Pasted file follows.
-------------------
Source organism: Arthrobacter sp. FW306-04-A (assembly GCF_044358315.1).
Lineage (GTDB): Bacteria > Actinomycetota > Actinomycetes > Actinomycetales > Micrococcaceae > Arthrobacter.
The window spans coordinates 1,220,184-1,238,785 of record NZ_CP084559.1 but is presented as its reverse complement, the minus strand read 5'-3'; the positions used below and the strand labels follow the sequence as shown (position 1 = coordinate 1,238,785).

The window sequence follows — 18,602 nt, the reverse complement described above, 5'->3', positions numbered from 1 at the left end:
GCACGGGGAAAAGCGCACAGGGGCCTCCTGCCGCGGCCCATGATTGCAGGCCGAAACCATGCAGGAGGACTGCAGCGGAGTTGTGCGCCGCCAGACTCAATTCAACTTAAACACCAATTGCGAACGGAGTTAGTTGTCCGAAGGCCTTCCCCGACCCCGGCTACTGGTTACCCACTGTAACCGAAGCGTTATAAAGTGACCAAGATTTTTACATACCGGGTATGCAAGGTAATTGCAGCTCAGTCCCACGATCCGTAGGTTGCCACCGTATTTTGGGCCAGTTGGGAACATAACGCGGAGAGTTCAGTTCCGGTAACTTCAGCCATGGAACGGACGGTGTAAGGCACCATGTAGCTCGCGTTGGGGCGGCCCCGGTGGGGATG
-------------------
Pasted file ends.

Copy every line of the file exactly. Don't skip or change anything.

Source organism: Arthrobacter sp. FW306-04-A (assembly GCF_044358315.1).
Lineage (GTDB): Bacteria > Actinomycetota > Actinomycetes > Actinomycetales > Micrococcaceae > Arthrobacter.
The window spans coordinates 1,220,184-1,238,785 of record NZ_CP084559.1 but is presented as its reverse complement, the minus strand read 5'-3'; the positions used below and the strand labels follow the sequence as shown (position 1 = coordinate 1,238,785).

The window sequence follows — 18,602 nt, the reverse complement described above, 5'->3', positions numbered from 1 at the left end:
GCACGGGGAAAAGCGCACAGGGGCCTCCTGCCGCGGCCCATGATTGCAGGCCGAAACCATGCAGGAGGACTGCAGCGGAGTTGTGCGCCGCCAGACTCAATTCAACTTAAACACCAATTGCGAACGGAGTTAGTTGTCCGAAGGCCTTCCCCGACCCCGGCTACTGGTTACCCACTGTAACCGAAGCGTTATAAAGTGACCAAGATTTTTACATACCGGGTATGCAAGGTAATTGCAGCTCAGTCCCACGATCCGTAGGTTGCCACCGTATTTTGGGCCAGTTGGGAACATAACGCGGAGAGTTCAGTTCCGGTAACTTCAGCCATGGAACGGACGGTGTAAGGCACCATGTAGCTCGCGTTGGGGCGGCCCCGGTGGGGATG